If you’re comparing slopes, then
                            20                                                                   you need to include a graph (can
                                                                                                 be panel b in a figure) to make it
                                                                                                 easier for the reader to compare.
    Maximum Amplitude (N)




                            15                                                                   This would be stronger than
                                                                                                 inclusion of figures 3 and 4 that,
                                                                                                 while isolating the data for easier
                            10                                                                   direct comparison, also removes
                                                                                                 comparison against other NTs.

                             5                                                                   Good figures (including tables)
                                                                                                 include:
                                                                                     Serotonin
                                                                                     Unknown
                             0
                                                                                                       o   Axes labeled with units
                             0.000      0.007     0.014   0.021   0.028     0.035
                                                                                                 1/1
                                                Dose (weight %)
                                                                                                     o Includes statistics
                                 appropriate for figure (Regression, t-test, etc) 0/1
           o                     Includes stat info in the figure caption 0.5/1 what tests did you run?
           o                     Descriptive title as the first part of a caption 1/1
           o                     Descriptive caption that provides sufficient information for complete understanding 0.5/1
           o                     Each figure should illustrate the main point for the conclusion 0.5/1
           o                     Descriptive labels of figure elements (if the figure is a table: headings)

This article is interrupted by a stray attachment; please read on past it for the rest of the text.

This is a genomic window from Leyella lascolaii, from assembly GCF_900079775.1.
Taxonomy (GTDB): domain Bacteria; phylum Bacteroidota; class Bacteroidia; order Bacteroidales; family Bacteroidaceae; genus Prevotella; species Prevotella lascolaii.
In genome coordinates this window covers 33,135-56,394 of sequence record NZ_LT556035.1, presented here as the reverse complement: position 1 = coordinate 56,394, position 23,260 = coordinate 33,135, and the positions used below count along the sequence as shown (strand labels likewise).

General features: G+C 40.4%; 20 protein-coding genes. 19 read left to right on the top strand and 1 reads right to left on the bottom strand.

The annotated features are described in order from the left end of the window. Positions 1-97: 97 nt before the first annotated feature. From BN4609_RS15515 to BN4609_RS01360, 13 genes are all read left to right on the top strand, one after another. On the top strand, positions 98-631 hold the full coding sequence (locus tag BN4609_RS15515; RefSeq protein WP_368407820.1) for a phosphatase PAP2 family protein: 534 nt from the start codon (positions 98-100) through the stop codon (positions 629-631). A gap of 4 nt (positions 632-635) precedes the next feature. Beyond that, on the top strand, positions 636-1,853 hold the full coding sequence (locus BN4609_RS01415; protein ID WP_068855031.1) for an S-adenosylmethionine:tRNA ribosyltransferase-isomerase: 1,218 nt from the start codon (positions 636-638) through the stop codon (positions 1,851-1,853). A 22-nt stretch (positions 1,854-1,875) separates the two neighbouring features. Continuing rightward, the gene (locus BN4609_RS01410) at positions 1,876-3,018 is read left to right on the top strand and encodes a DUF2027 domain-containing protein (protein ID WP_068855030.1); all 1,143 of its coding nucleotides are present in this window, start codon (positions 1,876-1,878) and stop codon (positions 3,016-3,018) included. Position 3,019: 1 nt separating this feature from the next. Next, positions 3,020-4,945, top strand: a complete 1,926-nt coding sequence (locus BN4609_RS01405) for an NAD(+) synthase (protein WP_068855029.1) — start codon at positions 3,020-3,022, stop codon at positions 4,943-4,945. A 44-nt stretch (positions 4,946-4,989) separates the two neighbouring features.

o                     Figure numbers, enumerated by order of occurrence in report
           o                     Logical insertions into the document, i.e. within one page of the first figure reference, at the
                                 top or bottom of the page


5: All elements of a good figure and a figure title and caption
4: Missing one of the elements of a good figure but descriptive caption is present
3: Missing two elements of a good figure or all elements of a good figure and missing a descriptive
caption, aka just a figure title or a partial caption.

                                                                                8
                                             Neurotransmitter effect on crop-gizzard contractility

2: Missing a figure caption
1: Missing three elements of a good figure or missing one element and missing a caption
0: Anything else, i.e. missing four elements of a good figure or missing two or more elements and
missing a caption




RESULTS – 3/3 POINTS



The results section will include observations that are insightful, detailed, and relevant. For this
module, the results should include all relevant data that allows the reader to draw own conclusions.


3: All results elements
2: Missing one results element or all results present, but are not insightful, detailed, and relevant.
1: Missing two results elements or one results element missing and remainder are not insightful,
detailed, and relevant.
0: Anything else, i.e. missing two or more results elements, &c.
0: Results from own group are not presented.




Discussion

        The earthworm digestive tract has dual, antagonistic innervation (Millott, 1943a) and can

be affected by neurotransmitters that either enhance or inhibit contractions. Acetylcholine

evokes an excitatory response, causing food to be propelled through the earthworm's gut. A

previous experiment has shown that increasing concentrations of acetylcholine increased the

frequency of contractions while changes in amplitude appear to be statistically unchanged (Gibbs

and DeGolier, 2008). Interestingly, atropine has been shown to counter the effects of

acetylcholine, but, by itself, it has been shown to exhibit a slight excitatory effect (Wu, 1938).

For acetylcholine, our data is consistent with the data of Gibbs and DeGolier (2008). However,

for atropine, our data indicate an inhibitory effect on the crop gizzard (with a decrease in

contractile frequency). Since atropine was tested after acetylcholine, our result may be due to

residual acetylcholine in the testing column interfering with atropine.